Each player can play their Kingdom Card once in each match. This card is chosen by all players in their kingdom at the start of each season. This card works like any other card and can cause damage, increase armor and hit points of fighting bots or use a special ability.
The Flow Of The Battle
Each player will show their fighting bots at the beginning of each battle and place them on the playing field. The game then proceeds through its game phases:
- Preview Phase – Showing 10 cards of each player’s card deck while keeping 5 cards hidden.
- Rounds Phase – A time-limited phase in which each player can choose which cards or special abilities to play.
- Outcome Phase – End of the battle round and determination of winner with the prizes shown. The battle is completed when one of the players has no more robots left on the battlefield.
Currencies and Resources
The game has two cryptocurrencies and two in-game currencies, as shown in the table below:
Leaderboards and Season Prizes
There will be three different leaderboards in Rebel Bots. This is to give different players the ability to compete on the leaderboards that are most suited to them, their playstyles, and what they enjoy in the game. To win prizes, players have to rank high on that respective leaderboard.
The leaderboards will reset at the start of every season and also announce the previous season’s winners. Prizes for the respective leaderboards are known in advance.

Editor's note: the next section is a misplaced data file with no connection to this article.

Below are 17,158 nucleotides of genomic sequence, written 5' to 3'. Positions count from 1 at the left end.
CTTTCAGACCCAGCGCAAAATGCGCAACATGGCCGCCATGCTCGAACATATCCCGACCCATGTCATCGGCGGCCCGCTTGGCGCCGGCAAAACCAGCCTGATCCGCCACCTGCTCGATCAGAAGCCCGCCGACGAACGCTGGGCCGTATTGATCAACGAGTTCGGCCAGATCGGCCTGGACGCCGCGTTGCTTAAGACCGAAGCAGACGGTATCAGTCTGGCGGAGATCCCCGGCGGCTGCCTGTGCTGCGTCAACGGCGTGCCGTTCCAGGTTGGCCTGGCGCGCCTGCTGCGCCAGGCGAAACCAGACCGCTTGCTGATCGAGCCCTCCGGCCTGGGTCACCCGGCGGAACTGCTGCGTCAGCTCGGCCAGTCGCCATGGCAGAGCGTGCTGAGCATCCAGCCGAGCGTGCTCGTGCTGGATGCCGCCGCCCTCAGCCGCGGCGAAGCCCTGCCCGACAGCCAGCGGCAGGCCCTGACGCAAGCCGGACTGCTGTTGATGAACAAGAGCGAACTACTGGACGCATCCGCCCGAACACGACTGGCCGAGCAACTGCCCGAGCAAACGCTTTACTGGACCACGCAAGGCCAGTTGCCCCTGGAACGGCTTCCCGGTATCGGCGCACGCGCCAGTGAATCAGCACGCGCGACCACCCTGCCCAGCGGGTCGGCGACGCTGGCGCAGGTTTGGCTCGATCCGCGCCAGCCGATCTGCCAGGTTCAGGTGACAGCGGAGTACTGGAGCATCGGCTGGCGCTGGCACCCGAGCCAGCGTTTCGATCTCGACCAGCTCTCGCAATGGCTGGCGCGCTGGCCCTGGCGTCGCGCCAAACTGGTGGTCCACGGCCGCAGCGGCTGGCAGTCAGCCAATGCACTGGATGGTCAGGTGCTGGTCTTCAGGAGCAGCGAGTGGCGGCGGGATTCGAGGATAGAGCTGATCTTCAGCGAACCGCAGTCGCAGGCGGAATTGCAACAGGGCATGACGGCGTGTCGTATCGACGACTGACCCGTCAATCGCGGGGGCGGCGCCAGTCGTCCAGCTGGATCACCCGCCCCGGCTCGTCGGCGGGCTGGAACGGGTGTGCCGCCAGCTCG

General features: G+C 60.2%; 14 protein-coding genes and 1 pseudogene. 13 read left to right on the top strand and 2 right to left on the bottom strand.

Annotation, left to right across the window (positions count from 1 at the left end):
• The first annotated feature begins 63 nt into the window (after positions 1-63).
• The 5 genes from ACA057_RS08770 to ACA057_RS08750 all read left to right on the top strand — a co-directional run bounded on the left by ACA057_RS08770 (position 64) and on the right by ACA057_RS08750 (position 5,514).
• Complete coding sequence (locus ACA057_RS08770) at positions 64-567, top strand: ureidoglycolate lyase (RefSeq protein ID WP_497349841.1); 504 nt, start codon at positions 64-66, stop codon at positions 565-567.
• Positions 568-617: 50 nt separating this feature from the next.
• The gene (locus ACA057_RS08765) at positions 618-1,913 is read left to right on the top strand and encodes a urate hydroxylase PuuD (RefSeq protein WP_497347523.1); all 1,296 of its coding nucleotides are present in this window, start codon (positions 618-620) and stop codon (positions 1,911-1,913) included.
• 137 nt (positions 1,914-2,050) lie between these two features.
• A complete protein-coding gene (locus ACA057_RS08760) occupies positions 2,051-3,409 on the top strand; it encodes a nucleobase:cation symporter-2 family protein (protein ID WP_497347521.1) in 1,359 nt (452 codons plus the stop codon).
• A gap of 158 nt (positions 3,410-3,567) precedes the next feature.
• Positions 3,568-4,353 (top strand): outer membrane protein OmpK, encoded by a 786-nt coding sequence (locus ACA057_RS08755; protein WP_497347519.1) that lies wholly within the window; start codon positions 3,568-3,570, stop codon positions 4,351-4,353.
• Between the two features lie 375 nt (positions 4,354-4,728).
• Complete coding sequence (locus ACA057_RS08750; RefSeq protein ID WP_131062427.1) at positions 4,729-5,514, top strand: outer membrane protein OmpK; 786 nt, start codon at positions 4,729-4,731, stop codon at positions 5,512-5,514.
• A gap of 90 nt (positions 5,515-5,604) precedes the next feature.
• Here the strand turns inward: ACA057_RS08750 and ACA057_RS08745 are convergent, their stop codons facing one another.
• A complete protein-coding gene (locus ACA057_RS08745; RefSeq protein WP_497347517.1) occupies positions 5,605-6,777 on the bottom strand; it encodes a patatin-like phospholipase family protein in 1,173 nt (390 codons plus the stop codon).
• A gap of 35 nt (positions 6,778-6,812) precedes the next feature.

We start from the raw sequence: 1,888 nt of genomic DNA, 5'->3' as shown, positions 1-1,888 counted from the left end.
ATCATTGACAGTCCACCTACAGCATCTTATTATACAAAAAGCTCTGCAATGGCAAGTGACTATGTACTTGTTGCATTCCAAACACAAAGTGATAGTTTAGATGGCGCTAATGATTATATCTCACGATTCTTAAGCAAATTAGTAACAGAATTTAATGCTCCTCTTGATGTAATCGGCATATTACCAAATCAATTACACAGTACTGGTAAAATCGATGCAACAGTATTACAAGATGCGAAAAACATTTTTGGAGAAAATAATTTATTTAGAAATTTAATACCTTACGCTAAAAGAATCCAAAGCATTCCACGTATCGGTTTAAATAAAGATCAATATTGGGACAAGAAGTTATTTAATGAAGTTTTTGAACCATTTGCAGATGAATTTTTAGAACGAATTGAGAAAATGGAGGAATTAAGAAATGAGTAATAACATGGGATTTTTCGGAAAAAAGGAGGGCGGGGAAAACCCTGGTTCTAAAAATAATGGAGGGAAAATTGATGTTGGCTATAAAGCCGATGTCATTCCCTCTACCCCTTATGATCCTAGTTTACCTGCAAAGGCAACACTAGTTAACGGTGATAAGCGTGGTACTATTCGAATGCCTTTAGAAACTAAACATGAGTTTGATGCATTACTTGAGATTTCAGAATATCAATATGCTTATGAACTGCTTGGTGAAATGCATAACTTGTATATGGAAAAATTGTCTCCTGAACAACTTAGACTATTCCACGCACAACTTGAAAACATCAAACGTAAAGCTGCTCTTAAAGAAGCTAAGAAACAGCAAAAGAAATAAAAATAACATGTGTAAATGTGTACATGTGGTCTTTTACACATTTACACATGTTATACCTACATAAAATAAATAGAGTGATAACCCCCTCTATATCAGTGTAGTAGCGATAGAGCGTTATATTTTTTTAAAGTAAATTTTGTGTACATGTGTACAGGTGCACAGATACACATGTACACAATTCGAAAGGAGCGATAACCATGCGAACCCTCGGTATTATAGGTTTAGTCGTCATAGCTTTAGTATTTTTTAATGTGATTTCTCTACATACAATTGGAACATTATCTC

The different leaderboard types are as follows:
- Worldwide Player Leaderboard – A leaderboard that shows all the players ranked by their MMR. This leaderboard will reward the best of the best players.
- Kingdoms Leaderboard – A leaderboard that shows all the kingdoms ranked by the cumulative amount of their top 10 players’ MMR. This will let the top 10 players, in each respective kingdom, earn rewards.
- Internal Kingdom Leaderboard – A leaderboard that shows all the players in the respective kingdom, ranked by the number of battles they’ve won during the season. This leaderboard allows the top 3 players in each kingdom to earn rewards.
In Rebel Bots, there is only one native token, RBLS. The cap for this token is a maximum of 300 Million RBLS, and players can earn this token for free by doing specific gameplay actions in the Rebel Bots game. It’s the in-game premium currency.